# Comparative Analysis of Classifiers for Classification of Emergency Braking of Road Motor Vehicles

^{*}

## Abstract

**:**

## 1. Introduction

## 2. Methods

#### 2.1. Quality Metrics

#### 2.2. Cross-Validation

#### 2.3. Threshold Classifier

#### 2.4. K-Nearest Neighbors

#### 2.5. Support Vector Machine

_{i}, y

_{i}), where x

_{i}∈ ${\mathbb{R}}^{n}$ and y

_{i}∈ $\mathbb{R}$ are the i-th input and output samples, respectively. SVM constructs a classifier, which can be represented by a function:

_{k}are support vectors, α

_{i}are positive real numbers, while b (bias) is a real number. The kernel K can be used in various forms: ${x}_{k}^{T}x$ (linear kernel), ${(\gamma {x}_{k}^{T}x+r)}^{n}$ (polynomial kernel of degree n), ${e}^{-\gamma {\Vert x-{x}^{\prime}\Vert}^{2}}\left(\mathrm{radial}\text{}\mathrm{basis}\text{}\mathrm{function}\text{}\mathrm{kernel}\right)$, or $\mathrm{tanh}\left[\gamma {x}_{k}^{T}x+r\right]$ (sigmoid kernel), where kernel parameters $\gamma =\frac{1}{2{\sigma}^{2}}$ and $r$ are real constants.

#### 2.6. Extreme Gradient Boosting

_{k}corresponds to independent tree structure and leaf weights, while x

_{i}is a testing object. F represents a testing space of all CART. For learning the set of functions, the following objective is used:

_{t}(x

_{i}) to our objective function.

_{j}= {i|q(x

_{i}) = j} as an instance set of leaf j for a given tree structure q(x), the objective function can be rewritten as follows:

_{j}of leaf j will be

_{L}and I

_{R}are the instance sets of the left and right nodes after the split, I = I

_{L}∪ I

_{R}, and $\gamma $ is the regularization on the additional leaves. It is important to note that—besides the regularization technique—shrinkage and feature subsampling are also used in XGBoost [22].

#### 2.7. Genetic Algorithms

_{1}, x

_{2}, …, x

_{n}) where each coordinate x

_{i}of the vector—the value of a parameter to be optimized—represents a genetic allele. The objective of applying GA is to find such a chromosome that results in an optimal value of a given target—fitness function F. It is important to note that the design of fitness function F is domain-specific, and depends on the nature of the problem being solved. In GA, the quest for the best chromosome (solution), i.e., the chromosome that yields an optimal value of F, consists of the following main steps:

- Step 0
- Creating the initial population of randomly generated chromosomes;
- Step 1
- Evaluating the fitness of chromosomes in the population;
- Step 2
- Checking the termination criteria: good enough fitness value (of the best chromosome in the population), too long runtime, or too many generations. GA terminates if one of the criteria is satisfied;
- Step 3
- Selection: selecting the mating pool of chromosomes. The size of the mating pool is a fraction (i.e., 10%) of the overall size of the population, and the selection of the chromosomes in the mating pool is fitness-proportional (roulette-wheel, tournament, elitism, etc.);
- Step 4
- Reproduction: implementing crossover by swapping random fragments of randomly selected pairs (parents) of chromosomes from the mating pool. Crossover produces pairs of offspring chromosomes that are inserted into the newly growing population; and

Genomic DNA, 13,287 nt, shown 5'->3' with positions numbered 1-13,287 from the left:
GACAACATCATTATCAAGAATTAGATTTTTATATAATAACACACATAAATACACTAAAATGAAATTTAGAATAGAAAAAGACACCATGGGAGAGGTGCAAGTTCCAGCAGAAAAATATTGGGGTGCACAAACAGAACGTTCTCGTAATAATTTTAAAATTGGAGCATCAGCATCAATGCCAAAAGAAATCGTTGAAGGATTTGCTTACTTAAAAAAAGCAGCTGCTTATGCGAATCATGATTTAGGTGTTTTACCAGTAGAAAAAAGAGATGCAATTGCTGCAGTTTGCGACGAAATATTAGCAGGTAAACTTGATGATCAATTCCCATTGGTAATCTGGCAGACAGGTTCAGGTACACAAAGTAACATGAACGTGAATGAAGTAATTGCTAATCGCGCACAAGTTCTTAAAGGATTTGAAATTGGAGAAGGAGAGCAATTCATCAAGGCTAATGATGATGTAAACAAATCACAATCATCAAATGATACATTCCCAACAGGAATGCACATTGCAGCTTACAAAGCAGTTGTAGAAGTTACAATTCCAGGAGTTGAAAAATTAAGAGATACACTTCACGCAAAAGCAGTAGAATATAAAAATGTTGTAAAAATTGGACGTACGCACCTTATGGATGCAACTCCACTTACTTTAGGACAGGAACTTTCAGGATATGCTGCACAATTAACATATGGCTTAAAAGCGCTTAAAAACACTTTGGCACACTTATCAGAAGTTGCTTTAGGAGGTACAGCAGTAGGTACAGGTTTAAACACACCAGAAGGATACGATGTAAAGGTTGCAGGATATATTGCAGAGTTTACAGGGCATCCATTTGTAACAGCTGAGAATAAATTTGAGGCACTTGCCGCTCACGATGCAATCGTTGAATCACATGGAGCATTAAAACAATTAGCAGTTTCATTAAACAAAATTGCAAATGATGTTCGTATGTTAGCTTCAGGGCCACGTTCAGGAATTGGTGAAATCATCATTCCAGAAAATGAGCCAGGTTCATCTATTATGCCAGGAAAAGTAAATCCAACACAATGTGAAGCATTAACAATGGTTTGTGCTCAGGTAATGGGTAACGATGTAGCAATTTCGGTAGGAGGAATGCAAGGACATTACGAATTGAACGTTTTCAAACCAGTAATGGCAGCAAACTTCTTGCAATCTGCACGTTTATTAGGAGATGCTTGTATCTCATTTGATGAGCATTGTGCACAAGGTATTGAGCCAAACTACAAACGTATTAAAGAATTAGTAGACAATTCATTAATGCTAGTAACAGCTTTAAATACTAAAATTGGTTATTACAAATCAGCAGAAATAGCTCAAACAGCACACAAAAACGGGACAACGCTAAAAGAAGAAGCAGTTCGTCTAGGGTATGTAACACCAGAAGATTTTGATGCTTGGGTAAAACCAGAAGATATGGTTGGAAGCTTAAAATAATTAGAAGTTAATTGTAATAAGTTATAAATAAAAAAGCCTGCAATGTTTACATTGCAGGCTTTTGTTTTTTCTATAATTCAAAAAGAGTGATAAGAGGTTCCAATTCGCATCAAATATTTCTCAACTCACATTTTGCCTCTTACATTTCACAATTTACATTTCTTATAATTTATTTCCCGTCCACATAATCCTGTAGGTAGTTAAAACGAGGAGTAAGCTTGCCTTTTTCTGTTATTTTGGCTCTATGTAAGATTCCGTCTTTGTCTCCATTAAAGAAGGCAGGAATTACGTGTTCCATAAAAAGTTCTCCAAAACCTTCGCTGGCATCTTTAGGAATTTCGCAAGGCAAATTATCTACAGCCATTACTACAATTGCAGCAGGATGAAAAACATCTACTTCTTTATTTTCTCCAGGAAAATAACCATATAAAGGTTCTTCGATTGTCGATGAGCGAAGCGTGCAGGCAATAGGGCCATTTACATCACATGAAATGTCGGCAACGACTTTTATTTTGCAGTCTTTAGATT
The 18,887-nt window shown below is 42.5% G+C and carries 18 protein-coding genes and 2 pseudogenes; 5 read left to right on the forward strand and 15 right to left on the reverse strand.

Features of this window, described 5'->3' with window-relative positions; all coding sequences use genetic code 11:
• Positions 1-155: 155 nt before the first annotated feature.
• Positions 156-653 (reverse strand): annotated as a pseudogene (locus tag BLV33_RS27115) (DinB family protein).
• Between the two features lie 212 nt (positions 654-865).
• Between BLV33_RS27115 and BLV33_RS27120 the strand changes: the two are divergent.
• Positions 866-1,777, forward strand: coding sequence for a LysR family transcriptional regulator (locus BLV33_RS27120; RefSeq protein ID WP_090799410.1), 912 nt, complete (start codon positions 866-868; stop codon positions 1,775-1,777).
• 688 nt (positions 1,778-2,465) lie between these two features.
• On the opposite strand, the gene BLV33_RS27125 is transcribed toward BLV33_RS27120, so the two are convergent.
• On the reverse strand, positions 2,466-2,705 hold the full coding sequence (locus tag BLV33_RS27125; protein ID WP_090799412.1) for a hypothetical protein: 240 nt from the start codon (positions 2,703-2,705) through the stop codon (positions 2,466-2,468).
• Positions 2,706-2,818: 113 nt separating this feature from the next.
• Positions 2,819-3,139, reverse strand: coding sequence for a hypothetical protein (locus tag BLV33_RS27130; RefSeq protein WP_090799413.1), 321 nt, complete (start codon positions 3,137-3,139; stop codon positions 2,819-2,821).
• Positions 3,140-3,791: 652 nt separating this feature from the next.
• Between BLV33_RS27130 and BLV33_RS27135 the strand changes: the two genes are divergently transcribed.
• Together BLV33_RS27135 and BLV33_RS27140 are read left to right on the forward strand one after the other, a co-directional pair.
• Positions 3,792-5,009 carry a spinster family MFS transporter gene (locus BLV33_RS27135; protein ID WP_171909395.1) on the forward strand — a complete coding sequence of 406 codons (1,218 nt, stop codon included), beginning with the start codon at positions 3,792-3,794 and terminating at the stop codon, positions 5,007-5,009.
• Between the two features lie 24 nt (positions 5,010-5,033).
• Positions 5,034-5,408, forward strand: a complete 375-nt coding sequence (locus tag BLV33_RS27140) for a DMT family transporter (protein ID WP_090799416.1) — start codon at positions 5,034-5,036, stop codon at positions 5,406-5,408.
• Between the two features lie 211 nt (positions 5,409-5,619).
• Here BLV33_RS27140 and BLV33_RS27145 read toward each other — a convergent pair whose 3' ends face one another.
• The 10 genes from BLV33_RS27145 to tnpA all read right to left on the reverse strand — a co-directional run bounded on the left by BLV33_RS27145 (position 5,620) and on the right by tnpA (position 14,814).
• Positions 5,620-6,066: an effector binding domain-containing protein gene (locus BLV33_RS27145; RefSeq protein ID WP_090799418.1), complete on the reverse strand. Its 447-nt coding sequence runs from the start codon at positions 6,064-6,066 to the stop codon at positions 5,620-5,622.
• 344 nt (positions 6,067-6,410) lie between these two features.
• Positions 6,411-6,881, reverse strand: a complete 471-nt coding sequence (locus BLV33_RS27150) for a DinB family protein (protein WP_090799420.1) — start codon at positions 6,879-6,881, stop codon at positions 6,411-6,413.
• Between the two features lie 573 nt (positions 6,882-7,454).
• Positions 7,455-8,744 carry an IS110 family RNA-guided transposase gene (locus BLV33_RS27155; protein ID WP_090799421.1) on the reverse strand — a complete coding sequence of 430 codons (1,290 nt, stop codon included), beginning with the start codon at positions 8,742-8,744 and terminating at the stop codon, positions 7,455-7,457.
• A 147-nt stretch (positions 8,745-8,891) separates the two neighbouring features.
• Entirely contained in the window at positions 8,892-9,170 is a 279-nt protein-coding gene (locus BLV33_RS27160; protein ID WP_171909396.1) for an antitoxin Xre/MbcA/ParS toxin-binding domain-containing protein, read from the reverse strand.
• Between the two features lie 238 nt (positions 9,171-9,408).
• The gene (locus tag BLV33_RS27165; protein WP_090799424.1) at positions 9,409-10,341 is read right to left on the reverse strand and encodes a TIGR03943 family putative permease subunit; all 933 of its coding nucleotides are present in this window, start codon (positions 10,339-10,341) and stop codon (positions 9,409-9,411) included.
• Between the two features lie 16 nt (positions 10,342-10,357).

- Step 5
- Mutation: random gene(s) of newly generated offspring chromosomes are randomly modified with a given probability.

Generate initial population;Evaluate population;While not(Termination Criteria)doSelection;// Creating the mating pool of surviving chromosomesReproduction;// Crossing over a randomly selected pair of survivedchromosomesMutation;// Mutating the newly produced (by crossover) offspringEvaluate population;

## 3. Proposals

## 4. Methodology

#### 4.1. Acquiring Data

#### 4.2. Data Analysis and Feature Extraction

#### 4.3. Building Classifiers

#### 4.4. Quality Estimation and Applying of GA

## 5. Experimental Results

## 6. Discussion

## 7. Conclusions

## Acknowledgments

## Author Contributions

## Conflicts of Interest

## References

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**Figure 1.**Typical dynamics of accelerator and brake pedals during (a) accelerating, (b) cruising, (c) slowing down (e.g., approaching corner), (d) normal braking (e.g., approaching a stop sign), and (e) emergency braking, respectively.

**Figure 3.**Typical dynamics of accelerator and brake pedals during emergency braking. The braking behavior of the driver could be decomposed into the following three actions: lifting the accelerator (a), moving the right leg from accelerator to the brake pedal (b), and pressing the brake pedal to its (almost) maximum position (c). Depending on physical and cognitive condition of the driver, the corresponding time lags of these actions might significantly vary.

**Figure 6.**Examples of regularization parameter influence in the case of the two-dimensional classification problem. Red and blue points are training samples. The double arrow is hyperplane margin.

**Figure 7.**Breakdown of the time lag between lifting the accelerator and pressing the brake pedal completely, obtained from 383 events of emergency braking.

**Figure 8.**Relationship between the average rate of lifting the accelerator and the position of the pressed brake pedal.

**Figure 9.**Relationship between the maximum rate of lifting the accelerator and maximum rate of pressing the brake pedal.

**Figure 11.**Fitness convergence characteristics obtained from 100 independent runs of GA employed for evolution of optimal hyperparameters of SVM (

**a**) and XGBoost (

**b**), respectively. The red line indicated the average (over 100 runs) of the fitness value.

**Figure 12.**Sample dynamics of accelerator and brake pedals in two cases of emergency braking: without (

**a**) and with (

**b**) automated braking activated by the driver-supporting agent.

True Condition | |||
---|---|---|---|

Positive | Negative | ||

Predicted condition | Positive | TP | FP |